To get a sense of how many are migrating, Audubon asks bird clubs and bird groups to conduct a count in their area. There is worry that the Swift population is diminishing because more chimneys are being capped or just removed because they are no longer in use. Our count was on August 8th and the chimney we watched became the overnight roost for 86 swifts. Other watchers got less than ten or none but a few got anywhere from 200-300.

This week one of our local birders reported seeing 2000 chimney swifts going into a large local chimney at the St. Norbert’s Abbey in De Pere, Wisconsin. I had a dinner engagement on the evening following this report so I decided to drive over after dinner to see if the swifts were still around. They were. There was another birder there and between the two of us we counted at least 2500 chimney swifts.

The next night I said to Curt, “Let’s go find some swifts.” And this time I took the camera.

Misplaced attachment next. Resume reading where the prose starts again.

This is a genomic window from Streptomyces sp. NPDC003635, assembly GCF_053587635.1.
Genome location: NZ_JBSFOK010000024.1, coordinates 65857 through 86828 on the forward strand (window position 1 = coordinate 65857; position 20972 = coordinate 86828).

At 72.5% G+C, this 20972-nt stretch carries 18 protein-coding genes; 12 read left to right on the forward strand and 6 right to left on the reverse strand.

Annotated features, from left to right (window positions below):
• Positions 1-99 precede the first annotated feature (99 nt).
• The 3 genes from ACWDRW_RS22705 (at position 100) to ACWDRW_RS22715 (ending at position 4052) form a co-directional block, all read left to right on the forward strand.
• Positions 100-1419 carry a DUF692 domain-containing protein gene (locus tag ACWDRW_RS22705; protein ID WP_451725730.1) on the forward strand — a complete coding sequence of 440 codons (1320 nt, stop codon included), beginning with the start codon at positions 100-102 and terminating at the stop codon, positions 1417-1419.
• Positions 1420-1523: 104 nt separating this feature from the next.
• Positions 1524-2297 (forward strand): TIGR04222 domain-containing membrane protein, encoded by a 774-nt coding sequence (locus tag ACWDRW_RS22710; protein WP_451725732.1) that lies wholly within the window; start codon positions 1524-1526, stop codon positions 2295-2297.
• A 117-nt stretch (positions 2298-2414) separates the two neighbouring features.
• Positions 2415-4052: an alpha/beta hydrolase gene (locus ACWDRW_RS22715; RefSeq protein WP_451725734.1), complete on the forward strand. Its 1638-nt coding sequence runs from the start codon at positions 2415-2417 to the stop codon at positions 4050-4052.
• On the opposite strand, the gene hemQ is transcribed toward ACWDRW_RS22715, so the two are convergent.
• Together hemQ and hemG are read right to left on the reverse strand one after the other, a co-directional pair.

When we got to The Abbey the sky was full of birds. (note: click on the picture to get a larger view)

Swifts in the Sky

Swifts in the Sky (How many do you think are in this frame? The answer is at the end of this post)

They swirled in a clockwise direction. Around and around. The sun set at 7:33pm but they still kept flying. Then about 7:45pm they started dropping into the chimney.

They dropped into the chimney.

They dropped into the chimney.

and dropped.

and dropped.

and dropped.

and dropped.

and dropped!

and dropped!

These pictures were taken in just the first minute. The birds continued to go into the chimney and in another minute or two the sky was empty. I think we once again had 2000 – 3000 birds. They will roost there overnight clinging to the vertical masonry. The next day will be spent foraging. They may roost again in this chimney or move on, eventually ending up in South America for the winter. It was a wonderful and amazing sight.

Swifts a bit closer up.

Swifts a bit closer up.

Answer.  We carefully counted 175 birds in just this small section of the sky